Unconvincing and ineffective: young adult responses to current Australian alcohol product warnings
journal contributionposted on 01.06.2018, 00:00 authored by Kerri CoomberKerri Coomber, Alexa HayleyAlexa Hayley, Peter MillerPeter Miller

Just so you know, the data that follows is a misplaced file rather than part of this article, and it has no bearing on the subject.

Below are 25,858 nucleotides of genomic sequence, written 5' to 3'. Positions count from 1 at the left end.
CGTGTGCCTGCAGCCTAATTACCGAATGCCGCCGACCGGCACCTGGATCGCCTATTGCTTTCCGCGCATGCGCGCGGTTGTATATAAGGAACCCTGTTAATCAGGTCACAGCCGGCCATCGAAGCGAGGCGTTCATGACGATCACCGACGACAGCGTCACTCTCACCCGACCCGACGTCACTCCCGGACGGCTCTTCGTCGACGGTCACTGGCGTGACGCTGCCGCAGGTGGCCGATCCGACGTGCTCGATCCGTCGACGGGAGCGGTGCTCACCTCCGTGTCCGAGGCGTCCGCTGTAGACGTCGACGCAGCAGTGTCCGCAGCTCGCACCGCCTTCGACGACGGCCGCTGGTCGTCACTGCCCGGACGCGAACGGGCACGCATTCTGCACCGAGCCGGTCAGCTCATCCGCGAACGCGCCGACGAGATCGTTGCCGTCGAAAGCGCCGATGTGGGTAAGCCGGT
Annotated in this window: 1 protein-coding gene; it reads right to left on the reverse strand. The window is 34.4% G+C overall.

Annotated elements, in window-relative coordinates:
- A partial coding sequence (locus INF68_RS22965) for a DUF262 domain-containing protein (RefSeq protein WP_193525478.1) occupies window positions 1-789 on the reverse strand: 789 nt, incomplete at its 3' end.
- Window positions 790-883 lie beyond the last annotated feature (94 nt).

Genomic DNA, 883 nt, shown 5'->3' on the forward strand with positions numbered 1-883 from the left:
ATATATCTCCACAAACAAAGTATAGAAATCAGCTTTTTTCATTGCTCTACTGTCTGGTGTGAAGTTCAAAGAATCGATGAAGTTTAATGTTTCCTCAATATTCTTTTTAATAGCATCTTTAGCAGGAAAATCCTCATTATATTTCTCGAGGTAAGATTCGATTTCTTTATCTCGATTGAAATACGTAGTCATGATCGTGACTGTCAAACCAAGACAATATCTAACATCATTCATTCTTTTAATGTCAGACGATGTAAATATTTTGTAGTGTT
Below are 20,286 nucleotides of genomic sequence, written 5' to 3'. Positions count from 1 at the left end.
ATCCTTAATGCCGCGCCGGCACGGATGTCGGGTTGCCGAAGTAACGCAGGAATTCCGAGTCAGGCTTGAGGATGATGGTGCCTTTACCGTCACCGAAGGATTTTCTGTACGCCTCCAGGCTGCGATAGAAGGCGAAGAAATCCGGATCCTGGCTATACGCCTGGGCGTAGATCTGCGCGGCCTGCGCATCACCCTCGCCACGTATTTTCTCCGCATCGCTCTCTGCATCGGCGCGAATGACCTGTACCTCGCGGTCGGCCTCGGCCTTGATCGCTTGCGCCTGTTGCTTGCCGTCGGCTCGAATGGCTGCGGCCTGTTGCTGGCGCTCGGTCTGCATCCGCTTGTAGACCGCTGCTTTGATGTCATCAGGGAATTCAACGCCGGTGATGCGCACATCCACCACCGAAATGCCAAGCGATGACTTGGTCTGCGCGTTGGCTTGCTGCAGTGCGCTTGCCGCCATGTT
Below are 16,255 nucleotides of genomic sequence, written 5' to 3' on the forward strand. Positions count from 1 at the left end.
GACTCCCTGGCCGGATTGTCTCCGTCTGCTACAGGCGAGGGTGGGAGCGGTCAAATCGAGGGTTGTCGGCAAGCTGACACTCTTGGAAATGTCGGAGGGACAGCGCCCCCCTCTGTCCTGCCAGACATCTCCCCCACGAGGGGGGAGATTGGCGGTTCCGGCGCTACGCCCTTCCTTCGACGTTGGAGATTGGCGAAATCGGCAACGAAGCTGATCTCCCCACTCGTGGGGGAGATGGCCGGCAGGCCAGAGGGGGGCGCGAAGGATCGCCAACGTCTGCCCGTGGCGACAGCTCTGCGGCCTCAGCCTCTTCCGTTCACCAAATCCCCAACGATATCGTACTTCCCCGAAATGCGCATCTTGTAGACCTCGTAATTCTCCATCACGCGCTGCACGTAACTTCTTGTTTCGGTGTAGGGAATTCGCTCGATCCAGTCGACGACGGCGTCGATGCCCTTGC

Objective: Public health literature suggests that alcohol warnings on products could be utilised to effectively communicate the risks of alcohol consumption. However, there is a lack of research regarding how consumers perceive such warnings. This qualitative study aimed to understand young adult drinkers' perceptions of current voluntary Australian alcohol product warnings. Method: Six focus groups (n=40) were conducted to examine impressions, reactions, and thoughts about current alcohol warnings on Australian products. Participants were alcohol-consuming male and female (55%) university students from Victoria, Australia, aged 18-25years (M=20.54, SD=2.17). Focus groups were video recorded, transcribed verbatim, and analysed thematically. Results: Three broad themes emerged from the data: (1) participants' lack of understanding of DrinkWise as an industry-funded body; (2) a belief the warnings were too small, hard to find, vague, and conveyed weak messages; and (3) the current Australian warnings would not encourage them to change their drinking behaviour or to seek further information about the harms of alcohol. Conclusions: Our sample of current Australian young adults perceived the alcohol warning messages to be unconvincing and did not deter them from drinking to excess. These findings suggest that alcohol warnings need to be prominent on alcohol product labels, include images, and contain targeted messages.